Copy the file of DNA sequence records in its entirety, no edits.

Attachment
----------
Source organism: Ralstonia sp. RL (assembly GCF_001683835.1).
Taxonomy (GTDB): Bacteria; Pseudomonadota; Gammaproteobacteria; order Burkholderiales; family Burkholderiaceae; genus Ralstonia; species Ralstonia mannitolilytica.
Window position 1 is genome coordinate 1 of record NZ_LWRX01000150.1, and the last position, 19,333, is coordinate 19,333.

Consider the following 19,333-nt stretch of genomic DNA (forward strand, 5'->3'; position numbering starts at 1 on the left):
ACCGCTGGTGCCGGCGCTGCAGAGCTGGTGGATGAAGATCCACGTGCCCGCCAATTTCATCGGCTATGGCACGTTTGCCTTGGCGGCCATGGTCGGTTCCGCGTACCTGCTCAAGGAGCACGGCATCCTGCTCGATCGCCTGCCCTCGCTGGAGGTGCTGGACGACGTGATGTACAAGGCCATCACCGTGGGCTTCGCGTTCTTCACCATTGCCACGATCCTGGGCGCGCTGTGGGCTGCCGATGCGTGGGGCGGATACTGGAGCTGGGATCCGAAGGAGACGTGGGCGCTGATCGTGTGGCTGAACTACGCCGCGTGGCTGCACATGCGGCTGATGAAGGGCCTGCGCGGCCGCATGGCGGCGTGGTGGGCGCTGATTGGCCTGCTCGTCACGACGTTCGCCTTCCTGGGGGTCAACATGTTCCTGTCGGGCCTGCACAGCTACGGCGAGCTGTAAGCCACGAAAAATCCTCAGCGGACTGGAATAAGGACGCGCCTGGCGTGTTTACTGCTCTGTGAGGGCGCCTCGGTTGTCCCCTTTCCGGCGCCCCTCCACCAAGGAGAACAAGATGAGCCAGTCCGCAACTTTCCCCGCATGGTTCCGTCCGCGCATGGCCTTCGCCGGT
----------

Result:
Source organism: Ralstonia sp. RL (assembly GCF_001683835.1).
Taxonomy (GTDB): Bacteria; Pseudomonadota; Gammaproteobacteria; order Burkholderiales; family Burkholderiaceae; genus Ralstonia; species Ralstonia mannitolilytica.
Window position 1 is genome coordinate 1 of record NZ_LWRX01000150.1, and the last position, 19,333, is coordinate 19,333.

Consider the following 19,333-nt stretch of genomic DNA (forward strand, 5'->3'; position numbering starts at 1 on the left):
ACCGCTGGTGCCGGCGCTGCAGAGCTGGTGGATGAAGATCCACGTGCCCGCCAATTTCATCGGCTATGGCACGTTTGCCTTGGCGGCCATGGTCGGTTCCGCGTACCTGCTCAAGGAGCACGGCATCCTGCTCGATCGCCTGCCCTCGCTGGAGGTGCTGGACGACGTGATGTACAAGGCCATCACCGTGGGCTTCGCGTTCTTCACCATTGCCACGATCCTGGGCGCGCTGTGGGCTGCCGATGCGTGGGGCGGATACTGGAGCTGGGATCCGAAGGAGACGTGGGCGCTGATCGTGTGGCTGAACTACGCCGCGTGGCTGCACATGCGGCTGATGAAGGGCCTGCGCGGCCGCATGGCGGCGTGGTGGGCGCTGATTGGCCTGCTCGTCACGACGTTCGCCTTCCTGGGGGTCAACATGTTCCTGTCGGGCCTGCACAGCTACGGCGAGCTGTAAGCCACGAAAAATCCTCAGCGGACTGGAATAAGGACGCGCCTGGCGTGTTTACTGCTCTGTGAGGGCGCCTCGGTTGTCCCCTTTCCGGCGCCCCTCCACCAAGGAGAACAAGATGAGCCAGTCCGCAACTTTCCCCGCATGGTTCCGTCCGCGCATGGCCTTCGCCGGT